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Subject: Multi Nation Force and Supply Sharing rss

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Chad Ridgley
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I just need a little clarification on the rules for supply and multi nation forces.

If not supply sharing, Does each nation within a multi-nation force need to be able to trace supply for their SPs to their own nation's supply source or does the entire force trace to the nationality that is determined by the nation with the largest SPs? It seems per rule 9.2 that supply sources are normally only for their nation's forces. For example Would a multi-nation Austrian force composed of 7 Austrian SPs, 6 Imperial SPs, and 2 Saxon SPs that could only trace supply to an Austrian supply source be considered out of supply (and it is not in a local fortress supply space either) due to the other 2 nations SPs that can't trace supply?

I imagine the only way they could be in supply is if they were in a local fortress

Thanks
 
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Rex Stites
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I think in your example, the force could trace to an Austrian supply source, and only an Austrian supply source. (ignoring fortress local supply for the moment).

Rule 4.1.1 governing Multi-Nation Forces states:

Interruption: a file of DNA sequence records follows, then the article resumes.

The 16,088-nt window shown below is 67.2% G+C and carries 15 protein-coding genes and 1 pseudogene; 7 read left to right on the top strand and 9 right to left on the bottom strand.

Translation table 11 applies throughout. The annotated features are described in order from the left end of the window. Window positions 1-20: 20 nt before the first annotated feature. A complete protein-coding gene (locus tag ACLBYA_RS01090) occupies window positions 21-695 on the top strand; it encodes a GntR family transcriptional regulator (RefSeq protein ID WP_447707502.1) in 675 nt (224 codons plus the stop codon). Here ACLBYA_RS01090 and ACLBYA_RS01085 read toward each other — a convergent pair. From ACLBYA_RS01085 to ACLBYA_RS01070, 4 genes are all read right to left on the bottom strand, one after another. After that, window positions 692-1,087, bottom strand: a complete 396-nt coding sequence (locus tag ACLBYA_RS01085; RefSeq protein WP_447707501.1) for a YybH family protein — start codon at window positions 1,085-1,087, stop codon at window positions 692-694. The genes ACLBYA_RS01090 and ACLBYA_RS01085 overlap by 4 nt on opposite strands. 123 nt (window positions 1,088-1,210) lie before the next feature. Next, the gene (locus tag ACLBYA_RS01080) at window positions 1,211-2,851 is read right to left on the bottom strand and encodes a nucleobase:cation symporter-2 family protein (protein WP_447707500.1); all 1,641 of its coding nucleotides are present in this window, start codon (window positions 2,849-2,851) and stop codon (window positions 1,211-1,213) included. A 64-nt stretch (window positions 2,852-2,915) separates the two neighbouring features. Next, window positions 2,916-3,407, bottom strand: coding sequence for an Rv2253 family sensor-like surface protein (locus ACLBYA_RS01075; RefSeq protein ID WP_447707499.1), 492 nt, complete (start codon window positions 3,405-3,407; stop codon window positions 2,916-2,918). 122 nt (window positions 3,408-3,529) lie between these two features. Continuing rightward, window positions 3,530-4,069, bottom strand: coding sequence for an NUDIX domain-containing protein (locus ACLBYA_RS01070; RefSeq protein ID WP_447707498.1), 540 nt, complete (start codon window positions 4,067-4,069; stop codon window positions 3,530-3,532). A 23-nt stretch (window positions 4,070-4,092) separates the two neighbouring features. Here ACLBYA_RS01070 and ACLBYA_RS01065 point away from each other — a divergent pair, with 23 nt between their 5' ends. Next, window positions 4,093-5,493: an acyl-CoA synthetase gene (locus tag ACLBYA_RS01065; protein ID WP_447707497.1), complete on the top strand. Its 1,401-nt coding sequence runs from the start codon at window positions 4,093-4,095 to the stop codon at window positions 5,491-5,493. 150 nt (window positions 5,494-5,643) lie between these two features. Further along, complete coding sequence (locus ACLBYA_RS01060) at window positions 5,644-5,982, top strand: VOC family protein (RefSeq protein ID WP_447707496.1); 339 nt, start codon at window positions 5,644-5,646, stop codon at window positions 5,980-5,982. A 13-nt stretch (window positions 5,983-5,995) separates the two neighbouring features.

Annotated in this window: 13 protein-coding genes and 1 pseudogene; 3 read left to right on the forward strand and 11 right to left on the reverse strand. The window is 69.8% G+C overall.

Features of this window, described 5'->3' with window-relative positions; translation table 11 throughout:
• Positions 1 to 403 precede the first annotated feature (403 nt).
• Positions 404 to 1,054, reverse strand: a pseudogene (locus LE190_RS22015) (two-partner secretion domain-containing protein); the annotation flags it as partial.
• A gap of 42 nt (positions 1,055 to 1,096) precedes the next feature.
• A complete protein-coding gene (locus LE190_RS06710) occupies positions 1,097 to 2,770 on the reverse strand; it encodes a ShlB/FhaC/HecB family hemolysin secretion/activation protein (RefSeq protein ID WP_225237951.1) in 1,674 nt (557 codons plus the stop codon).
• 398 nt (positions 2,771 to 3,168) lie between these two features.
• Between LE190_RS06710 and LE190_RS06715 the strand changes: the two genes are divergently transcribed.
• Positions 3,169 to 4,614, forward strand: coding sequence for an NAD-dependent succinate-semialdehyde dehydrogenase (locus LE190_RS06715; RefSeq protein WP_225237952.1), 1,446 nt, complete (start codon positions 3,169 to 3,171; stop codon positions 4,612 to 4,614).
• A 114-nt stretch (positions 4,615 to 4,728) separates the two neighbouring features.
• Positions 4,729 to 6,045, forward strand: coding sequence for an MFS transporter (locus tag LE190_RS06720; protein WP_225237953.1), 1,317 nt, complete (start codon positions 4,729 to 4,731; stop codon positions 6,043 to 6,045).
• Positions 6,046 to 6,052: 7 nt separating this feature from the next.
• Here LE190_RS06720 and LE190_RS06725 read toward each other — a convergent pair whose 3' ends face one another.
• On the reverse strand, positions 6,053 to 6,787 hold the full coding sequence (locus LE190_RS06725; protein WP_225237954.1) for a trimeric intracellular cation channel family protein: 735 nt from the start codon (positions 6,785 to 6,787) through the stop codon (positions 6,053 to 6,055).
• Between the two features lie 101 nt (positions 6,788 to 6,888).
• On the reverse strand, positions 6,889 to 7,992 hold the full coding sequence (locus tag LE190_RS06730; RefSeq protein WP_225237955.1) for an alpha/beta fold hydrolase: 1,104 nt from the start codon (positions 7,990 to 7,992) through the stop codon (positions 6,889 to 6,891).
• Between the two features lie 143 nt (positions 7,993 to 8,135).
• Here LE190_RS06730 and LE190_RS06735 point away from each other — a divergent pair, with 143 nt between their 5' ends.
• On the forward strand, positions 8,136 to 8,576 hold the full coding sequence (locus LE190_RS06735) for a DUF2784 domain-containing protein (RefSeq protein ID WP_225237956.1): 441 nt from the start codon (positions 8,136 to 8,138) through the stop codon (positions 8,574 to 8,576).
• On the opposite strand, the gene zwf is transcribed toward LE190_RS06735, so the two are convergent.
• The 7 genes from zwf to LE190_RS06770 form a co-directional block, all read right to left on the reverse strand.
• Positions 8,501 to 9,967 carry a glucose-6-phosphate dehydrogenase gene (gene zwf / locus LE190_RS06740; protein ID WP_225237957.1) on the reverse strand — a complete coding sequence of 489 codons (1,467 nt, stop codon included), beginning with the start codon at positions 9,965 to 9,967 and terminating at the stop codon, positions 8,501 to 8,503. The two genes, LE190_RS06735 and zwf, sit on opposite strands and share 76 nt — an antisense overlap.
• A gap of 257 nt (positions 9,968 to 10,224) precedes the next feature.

Quote:
A force may include Line Infantry SPs, units, and leaders from more than one nation, but may incur penalties thereby [12.2]. Its nationality is determined by the nation with the most SPs (or its Commander if equal) for all purposes. Multi-nation forces must initially be formed with a leader of the same nationality of the majority nationality SPs in the force. (Emphasis added.)


The way I read the rule is that the force you describe is "Austrian," and as such, it traces to an Austrian supply source. This means it can operate anywhere within Austria, tracing to Austrian Major and Forward Depots, but if it moves into Imperial territory, it could not trace to Imperial Major/Forward Depots.

Under this interpretation, this prevents other allied nations (major or minor) from acting independently within an ally's borders. It also allows a nation to attach other units to a force and only be subjected to the movement allowance penalties of being a multi-nation force without a supply sharing marker.

If something happened to your Austrian force that eliminated 2 SPs (you drop them off, for example), the force would then become an Imperial force, and it would have to trace to an Imperial supply source (or use Fortress local supply, which is much more restrictive). If it cannot make the trace at the moment it switches from Austrian to Imperial, it would have to be marked with a reduced supply marker for moving beyond its supply source.